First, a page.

These have all been revised since they were first published and new additions have been made, so are well worth a second look if you have the time.
Clink on the links here for more information and the links to the TES resources:
And for those with more money than time, a bundle of all them that you can pay cash monies for:
This week’s featured character is…
Arriving on Earth after a freak incident on the Moon shook him loose in his little Moon Rock house, Oggy is now on an ongoing mission to seek out new stories and new poetry sessions, to go boldly where one stripey little alien has never before gone (or something like that anyway).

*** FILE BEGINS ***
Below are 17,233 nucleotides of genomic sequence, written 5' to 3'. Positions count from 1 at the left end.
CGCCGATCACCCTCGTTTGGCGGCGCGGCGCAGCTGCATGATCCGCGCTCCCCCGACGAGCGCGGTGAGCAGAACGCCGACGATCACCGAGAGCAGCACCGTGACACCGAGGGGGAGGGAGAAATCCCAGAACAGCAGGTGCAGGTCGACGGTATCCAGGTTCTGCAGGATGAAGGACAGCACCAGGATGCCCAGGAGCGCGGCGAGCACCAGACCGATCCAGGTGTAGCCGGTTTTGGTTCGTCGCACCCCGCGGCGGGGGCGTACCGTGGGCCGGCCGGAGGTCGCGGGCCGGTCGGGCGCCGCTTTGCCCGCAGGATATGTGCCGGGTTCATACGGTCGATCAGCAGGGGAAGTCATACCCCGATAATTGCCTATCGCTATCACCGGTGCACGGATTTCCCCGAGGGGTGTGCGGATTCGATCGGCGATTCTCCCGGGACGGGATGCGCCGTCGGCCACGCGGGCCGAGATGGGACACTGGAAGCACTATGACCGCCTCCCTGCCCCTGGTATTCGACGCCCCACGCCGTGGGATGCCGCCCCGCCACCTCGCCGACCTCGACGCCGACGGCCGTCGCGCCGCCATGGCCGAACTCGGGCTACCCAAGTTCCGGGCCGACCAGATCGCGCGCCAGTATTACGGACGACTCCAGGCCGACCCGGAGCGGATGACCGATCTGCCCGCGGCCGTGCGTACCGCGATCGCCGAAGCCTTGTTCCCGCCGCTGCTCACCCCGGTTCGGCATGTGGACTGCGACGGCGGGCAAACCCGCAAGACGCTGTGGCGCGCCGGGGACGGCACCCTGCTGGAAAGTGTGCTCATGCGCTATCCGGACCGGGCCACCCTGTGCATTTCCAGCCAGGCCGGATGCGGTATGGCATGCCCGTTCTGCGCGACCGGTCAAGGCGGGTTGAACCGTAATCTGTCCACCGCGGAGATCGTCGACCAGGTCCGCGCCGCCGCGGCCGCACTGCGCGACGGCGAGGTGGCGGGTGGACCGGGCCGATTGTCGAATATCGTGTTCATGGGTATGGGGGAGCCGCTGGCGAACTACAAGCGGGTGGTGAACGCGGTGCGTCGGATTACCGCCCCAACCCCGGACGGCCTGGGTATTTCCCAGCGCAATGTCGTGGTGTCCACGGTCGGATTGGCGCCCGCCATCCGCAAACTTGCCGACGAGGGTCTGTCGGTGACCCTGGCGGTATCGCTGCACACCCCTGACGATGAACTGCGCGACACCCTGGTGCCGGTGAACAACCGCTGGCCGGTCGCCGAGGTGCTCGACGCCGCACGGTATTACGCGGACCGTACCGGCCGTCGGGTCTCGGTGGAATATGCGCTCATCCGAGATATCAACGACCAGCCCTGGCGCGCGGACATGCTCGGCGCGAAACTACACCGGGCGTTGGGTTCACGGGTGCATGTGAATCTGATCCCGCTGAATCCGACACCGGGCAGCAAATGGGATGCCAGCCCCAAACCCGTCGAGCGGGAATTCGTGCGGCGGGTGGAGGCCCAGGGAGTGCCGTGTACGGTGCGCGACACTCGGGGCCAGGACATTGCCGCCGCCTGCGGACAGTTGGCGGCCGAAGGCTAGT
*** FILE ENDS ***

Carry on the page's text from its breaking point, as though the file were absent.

This week, Oggy and I have held high powered talks over cups of tea and packets of Malteasers (what with Moon Cheese being so rare and all, down here on Earth), and we have continued to develop his Go Bananas! Do Stories! Book and series of lesson plans.
As part of that, with his guidance of course, I produced a set of illustrations for Oggy’s book, that can help take writers through the different elements needed to write simple stories.
Mr Oggy Boggles and I are available to come to schools to share his book and discuss the storytelling strategies we’ve come up with together, and may be a story or two with pupils and teachers too, as we both love stories. Follow-up lesson plans and teachers’ packs are available. If you are interested, have a look for more information on booking us here: Storytelling – Information and Fees
To read Mr Oggy Boggles’ own Origin Story, read on MacDuff:
Meet the brand new character to be part of the gang with Bob and the animals and creatures in the EmblaBee storytelling bag.